While automation is the heart of high-speed cracker lines, that doesn’t mean operators are off the hook. Faster production speeds mean if something goes wrong, the problem — and its consequences — will escalate quickly, so operators must remain vigilant. Failure to do so can lead to wasted product and increased downtime.

“The operator has to be attentive to the equipment at all times,” said said Don Smith, director of biscuit, cookie and cracker equipment sales, Reading Bakery Systems. “He or she must be thinking one or two steps ahead of the process so they can be actively watching for problems instead of reacting to them as they arise.”

The live nature of cracker dough makes operators essential to consistent high-speed production, no matter how much automation is incorporated.

“Situations will always arise throughout the course of a production shift that will demand the attention of the operator to make appropriate changes to the set points of the equipment to account for variations in dough consistencies and ambient conditions,” explained said Andy Green, technical development manager, Spooner Vicars Bakery Systems.

Operators should be looking at dough as it comes out of the mixer to confirm that it is the right consistency and flowing correctly. They should be checking variations of weight before crackers go into the oven, every 15 to 30 minutes, Mr. Smith said. This ensures that the dough sheet is balanced, and operators can anticipate issues or address them as soon as they come up.

“They should be walking the machine, watching belt tracking and listening for problems on the machines: bearings going out, rolls clicking,” he continued.

This level of attention and the knowledge required to know when something’s wrong requires training and experience with the equipment.

“It is of the utmost importance that the operators are given a high level of training specific to their area of responsibility to attain a clear understanding of the machinery and processes involved,” Mr. Green said. “This ensures their ability to troubleshoot and resolve issues quickly.”

Giving operators a sense of ownership over the equipment can go a long way in not only increasing operational efficiency, he said, but also heightening vigilance for improving preventive maintenance and sanitation.

Operators should be looking at dough as it comes out of the mixer to confirm that it is the right consistency and flowing correctly. 

Despite enhanced automation and controls, optimal efficiency only happens when all operators are paying attention and communicating.

“Your line efficiency when you’re running 24/7 at high speeds should be within 97% to 99%,” Mr. Smith said. “But that takes coordination among everybody: mixing, sheeting, oven operation, packaging. All those departments have to work together.”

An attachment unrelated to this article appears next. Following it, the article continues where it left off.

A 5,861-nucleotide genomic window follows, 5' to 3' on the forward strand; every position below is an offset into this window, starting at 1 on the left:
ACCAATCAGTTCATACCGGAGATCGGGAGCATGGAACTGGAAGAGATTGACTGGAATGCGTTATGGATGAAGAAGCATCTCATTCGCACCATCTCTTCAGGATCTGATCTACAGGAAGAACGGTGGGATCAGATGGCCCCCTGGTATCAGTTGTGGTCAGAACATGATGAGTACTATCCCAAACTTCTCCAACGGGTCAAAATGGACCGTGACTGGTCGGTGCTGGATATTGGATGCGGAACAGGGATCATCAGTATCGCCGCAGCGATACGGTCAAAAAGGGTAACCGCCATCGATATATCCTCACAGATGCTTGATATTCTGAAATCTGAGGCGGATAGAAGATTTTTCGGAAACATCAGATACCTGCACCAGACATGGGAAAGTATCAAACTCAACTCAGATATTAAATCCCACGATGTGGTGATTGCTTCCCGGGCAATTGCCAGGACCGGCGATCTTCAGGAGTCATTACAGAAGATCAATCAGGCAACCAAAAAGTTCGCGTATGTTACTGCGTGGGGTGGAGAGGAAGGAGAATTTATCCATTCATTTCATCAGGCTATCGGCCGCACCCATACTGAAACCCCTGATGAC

High-capacity equipment typically endures long run times at more elevated speeds, so preventive maintenance is also important to limit downtime.

Technicians should check all sensors — belt-tracking sensors and pressure sensors on gauge rolls, sheeters and rotary cutters — to make sure they are running correctly. If they aren’t, the line will lose efficiency, and product flow can be compromised.

“One of the big things, too, is making sure the pressure rolls under the rotary cutters are changed regularly,” Mr. Smith said. “If you’re a 24/7 operation, your pressure rolls are probably only going to last between 45 and 90 days at the most under the rotary cutter.”

These extended run times have ramifications after the oven when crackers are sprayed with oil and topped with seasonings. Operators must manage more salt and crumbs between sanitation downtime, and GOE provides accessories that allow operators to remove salt and crumbs during production.

Spraying Systems Co. implements Precision Spray Control (PSC) to eliminate filtering cracker particulates and excessive over-spray.

“PSC technology is about getting the right amount of coating where you want it in one pass,” said Josh DeVoll, director of market solutions, Spraying Systems Co.

To minimize overall downtime, GOE constructs a heavy-duty sprayer designed for continuous operation with minimal maintenance. It has fewer moving parts, which means fewer components to maintain during extended runs.

Extended high-speed runs can help cracker producers increase throughput and meet customer demands, but to accomplish this feat, they need equipment that will provide consistent, balanced dough sheets with features that keep dough in line as it flies through production. With an expertly designed and installed line and trained, attentive operators, cracker producers can hit the speeds they need and get the consistent quality products their customers and end consumers expect.

This article is an excerpt from the June 2019 issue of Baking & Snack. To read the entire feature on cracker technology, click here.